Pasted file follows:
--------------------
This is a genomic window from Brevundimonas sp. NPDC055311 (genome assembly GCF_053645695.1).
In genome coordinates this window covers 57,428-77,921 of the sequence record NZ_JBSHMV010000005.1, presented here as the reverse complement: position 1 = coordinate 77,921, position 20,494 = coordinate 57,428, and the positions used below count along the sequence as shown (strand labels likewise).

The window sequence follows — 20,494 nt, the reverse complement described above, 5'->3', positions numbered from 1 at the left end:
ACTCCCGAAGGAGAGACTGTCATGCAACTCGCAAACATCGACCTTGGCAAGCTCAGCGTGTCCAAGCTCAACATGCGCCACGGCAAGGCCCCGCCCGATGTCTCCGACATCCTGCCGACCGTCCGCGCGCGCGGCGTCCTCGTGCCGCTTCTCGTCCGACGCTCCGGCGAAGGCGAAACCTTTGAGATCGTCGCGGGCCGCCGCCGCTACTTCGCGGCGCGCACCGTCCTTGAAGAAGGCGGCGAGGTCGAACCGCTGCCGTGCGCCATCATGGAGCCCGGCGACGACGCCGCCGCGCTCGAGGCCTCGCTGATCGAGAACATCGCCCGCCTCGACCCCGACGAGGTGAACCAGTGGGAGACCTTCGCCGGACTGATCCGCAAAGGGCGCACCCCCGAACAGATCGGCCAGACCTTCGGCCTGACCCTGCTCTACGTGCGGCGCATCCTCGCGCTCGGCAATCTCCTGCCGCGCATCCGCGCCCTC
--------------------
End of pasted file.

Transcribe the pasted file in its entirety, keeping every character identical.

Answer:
This is a genomic window from Brevundimonas sp. NPDC055311 (genome assembly GCF_053645695.1).
In genome coordinates this window covers 57,428-77,921 of the sequence record NZ_JBSHMV010000005.1, presented here as the reverse complement: position 1 = coordinate 77,921, position 20,494 = coordinate 57,428, and the positions used below count along the sequence as shown (strand labels likewise).

The window sequence follows — 20,494 nt, the reverse complement described above, 5'->3', positions numbered from 1 at the left end:
ACTCCCGAAGGAGAGACTGTCATGCAACTCGCAAACATCGACCTTGGCAAGCTCAGCGTGTCCAAGCTCAACATGCGCCACGGCAAGGCCCCGCCCGATGTCTCCGACATCCTGCCGACCGTCCGCGCGCGCGGCGTCCTCGTGCCGCTTCTCGTCCGACGCTCCGGCGAAGGCGAAACCTTTGAGATCGTCGCGGGCCGCCGCCGCTACTTCGCGGCGCGCACCGTCCTTGAAGAAGGCGGCGAGGTCGAACCGCTGCCGTGCGCCATCATGGAGCCCGGCGACGACGCCGCCGCGCTCGAGGCCTCGCTGATCGAGAACATCGCCCGCCTCGACCCCGACGAGGTGAACCAGTGGGAGACCTTCGCCGGACTGATCCGCAAAGGGCGCACCCCCGAACAGATCGGCCAGACCTTCGGCCTGACCCTGCTCTACGTGCGGCGCATCCTCGCGCTCGGCAATCTCCTGCCGCGCATCCGCGCCCTC